A Boeing Delta 4 Medium lifts off from Cape Canaveral on March 10. (credit: Boeing)
The launch industry depression: when will it end?
by Jeff Foust
Monday, March 17, 2003
Unless you’ve been living in blissful ignorance the last few years, you’re probably painfully aware of the problems the commercial launch industry has been facing. The boom in launch demand in the late 1990s, primarily by geosynchronous (GSO) and nongeosynchronous (NGSO) communications satellites, has gone bust, undone by overcapacity from existing GSO satellites and the stunning business failures of companies like Iridium and Globalstar. The launch vehicle companies, trapped in a cycle of price wars in an effort to capture the few customers available today, are losing money and looking to governments to keep them alive.
The question of the moment, for those in industry and government, is when the current industry depression will end. At a forum on Capitol Hill in Washington last week sponsored by Women in Aerospace and the Society of Satellite Professionals International, executives of three major commercial launch services providers—Arianespace, Boeing Launch Services (BLS), and International Launch Services (ILS)—made no effort to sugarcoat or disguise the serious problems facing the launch industry today. Those executives, along with officials from the US Air Force and the White House, made it clear that the problems facing the industry today will not go away any time soon.
When forecasts go bad
The problems with the commercial launch industry can be traced back to the late 1990s. At that time, recalled Jayne Schnaars, vice president of BLS, there was a dramatic boom in the number of commercial launches, with a 300 percent increase—from under 10 to over 35 a year—between 1993 and 1998 alone. That trend was forecast to increase for at least several years: a 1998 forecast by the FAA and an industry group, the Commercial Space Transportation Advisory Committee (COMSTAC), predicted there would be 85 commercial launches in 2002. The main driver for that growth was the deployment of numerous constellations of NGSO communications satellite systems, like the Iridium and Globalstar systems that were being launched in the late 90s. Those forecasts drove the development of versions of the Ariane, Atlas, and Delta with the capacity and launch rate that could handle that large a market.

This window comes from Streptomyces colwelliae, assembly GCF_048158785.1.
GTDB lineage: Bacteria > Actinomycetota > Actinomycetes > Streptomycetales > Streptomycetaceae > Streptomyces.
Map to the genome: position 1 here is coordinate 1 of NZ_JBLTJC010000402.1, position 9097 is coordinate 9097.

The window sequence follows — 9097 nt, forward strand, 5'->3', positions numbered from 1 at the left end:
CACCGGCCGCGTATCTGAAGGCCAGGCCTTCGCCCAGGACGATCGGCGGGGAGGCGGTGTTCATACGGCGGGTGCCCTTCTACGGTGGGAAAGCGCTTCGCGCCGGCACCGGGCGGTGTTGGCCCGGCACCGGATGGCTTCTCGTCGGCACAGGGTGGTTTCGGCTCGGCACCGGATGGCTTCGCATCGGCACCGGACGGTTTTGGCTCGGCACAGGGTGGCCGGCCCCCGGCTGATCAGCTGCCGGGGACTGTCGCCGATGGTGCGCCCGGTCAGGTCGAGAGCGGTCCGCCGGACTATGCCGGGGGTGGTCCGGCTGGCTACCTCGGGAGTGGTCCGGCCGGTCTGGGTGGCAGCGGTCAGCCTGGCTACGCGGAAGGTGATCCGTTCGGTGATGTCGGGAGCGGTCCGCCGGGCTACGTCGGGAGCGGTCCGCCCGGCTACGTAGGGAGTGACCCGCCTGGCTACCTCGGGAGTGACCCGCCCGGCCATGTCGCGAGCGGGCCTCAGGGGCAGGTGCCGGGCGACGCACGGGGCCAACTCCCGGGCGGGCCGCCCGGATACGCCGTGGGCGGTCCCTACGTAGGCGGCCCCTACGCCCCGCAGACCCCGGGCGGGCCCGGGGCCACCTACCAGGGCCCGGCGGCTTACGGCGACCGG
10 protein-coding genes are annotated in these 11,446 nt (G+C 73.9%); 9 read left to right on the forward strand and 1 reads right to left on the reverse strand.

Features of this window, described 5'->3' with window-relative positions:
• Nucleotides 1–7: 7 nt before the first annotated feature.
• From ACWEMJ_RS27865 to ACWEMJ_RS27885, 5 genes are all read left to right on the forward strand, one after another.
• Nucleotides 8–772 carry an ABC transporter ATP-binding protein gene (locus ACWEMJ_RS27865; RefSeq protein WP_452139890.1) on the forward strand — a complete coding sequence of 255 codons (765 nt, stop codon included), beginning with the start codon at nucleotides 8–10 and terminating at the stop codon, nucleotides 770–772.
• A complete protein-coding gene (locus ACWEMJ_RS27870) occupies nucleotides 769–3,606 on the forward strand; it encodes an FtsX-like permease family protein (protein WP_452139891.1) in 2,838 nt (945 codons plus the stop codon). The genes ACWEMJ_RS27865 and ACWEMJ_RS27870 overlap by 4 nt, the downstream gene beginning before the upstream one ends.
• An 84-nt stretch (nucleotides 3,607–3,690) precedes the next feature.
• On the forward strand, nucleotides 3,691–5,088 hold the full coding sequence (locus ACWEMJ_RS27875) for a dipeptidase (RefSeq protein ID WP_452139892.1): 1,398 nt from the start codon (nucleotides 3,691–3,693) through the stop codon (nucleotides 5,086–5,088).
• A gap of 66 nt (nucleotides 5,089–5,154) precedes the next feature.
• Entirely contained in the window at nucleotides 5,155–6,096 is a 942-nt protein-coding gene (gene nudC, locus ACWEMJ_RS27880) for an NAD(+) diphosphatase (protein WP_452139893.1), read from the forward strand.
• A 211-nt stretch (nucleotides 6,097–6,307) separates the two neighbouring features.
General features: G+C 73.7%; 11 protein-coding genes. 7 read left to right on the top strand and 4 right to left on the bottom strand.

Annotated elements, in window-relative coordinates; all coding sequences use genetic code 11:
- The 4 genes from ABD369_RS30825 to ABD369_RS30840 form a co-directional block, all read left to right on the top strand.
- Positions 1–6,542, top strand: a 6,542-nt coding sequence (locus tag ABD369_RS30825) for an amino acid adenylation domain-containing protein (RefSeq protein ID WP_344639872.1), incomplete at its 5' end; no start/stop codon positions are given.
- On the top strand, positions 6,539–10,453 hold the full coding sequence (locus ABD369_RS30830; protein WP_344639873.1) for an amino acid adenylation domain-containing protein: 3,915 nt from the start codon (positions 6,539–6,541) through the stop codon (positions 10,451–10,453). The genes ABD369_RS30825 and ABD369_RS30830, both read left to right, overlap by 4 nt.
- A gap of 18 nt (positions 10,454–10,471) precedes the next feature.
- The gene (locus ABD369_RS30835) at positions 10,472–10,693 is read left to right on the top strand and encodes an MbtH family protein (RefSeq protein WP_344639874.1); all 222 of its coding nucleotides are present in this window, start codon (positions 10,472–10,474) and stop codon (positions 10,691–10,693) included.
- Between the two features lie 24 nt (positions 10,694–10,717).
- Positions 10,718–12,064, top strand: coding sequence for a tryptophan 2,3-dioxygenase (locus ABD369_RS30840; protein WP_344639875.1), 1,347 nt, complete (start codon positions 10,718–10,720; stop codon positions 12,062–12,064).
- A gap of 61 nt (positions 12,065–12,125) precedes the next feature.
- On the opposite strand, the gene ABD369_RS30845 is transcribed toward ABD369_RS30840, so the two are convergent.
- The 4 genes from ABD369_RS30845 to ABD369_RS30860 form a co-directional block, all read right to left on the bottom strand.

|“The market is nowhere near where we thought it would be in 1998,” said BLS vice president Schnaars. “The commercial market is simply not there.”|
However, the financial failures of Iridium and Globalstar, as well as ORBCOMM and ICO, dissuaded others from financing and deploying similar systems. Instead of the 85 commercial launches that had been forecast for 2002, only 24 actually took place: 20 carrying GSO satellites and four carrying NGSO payloads. That number also fell short of the revised FAA/COMSTAC forecast published earlier in 2002, which called for 32 launches, 27 of them to GSO. The one bright spot was that the 24 commercial launches was actually a 50 percent increase over the dismally low numbers of 2001.
“The market is nowhere near where we thought it would be in 1998 when we initiated these [launch vehicle] programs on largely commercial funding,” said Schnaars. “The commercial market is simply not there.” She noted that the Ariane 5, Atlas 5, Delta 4, Proton, and Zenit 3SL used by Sea Launch can combined support up to 70 launches a year, but current demand for such vehicles is much smaller: only about 15-20 launches a year. “We are praying every night for Teledesic to come back,” she joked, referring to the now-dormant satellite company that once planned to deploy a constellation of nearly 1,000 NGSO satellites.
The resulting huge overcapacity has created a “very aggressive market” for launch services, said Jim Rymarcsuk, vice president of business development for ILS, which markets the Atlas and Proton. At the same time, the introduction of new vehicles has put additional pressure not only on the vehicle operators, but insurers as well. The combination of launch failures and on-orbit satellite problems has caused the insurance industry to lose money, jacking up insurance rates. Insurance capacity—the total amount of coverage theoretically available at any given time—has dropped from about $1.4 billion in 1998 to $800 million in 2002 as insurers reduce their exposure or withdraw from the market entirely. Moreover, of that $800 million, only about $350 million is available for any given launch, barely enough in many cases.
page 2: is the worst yet to come? >>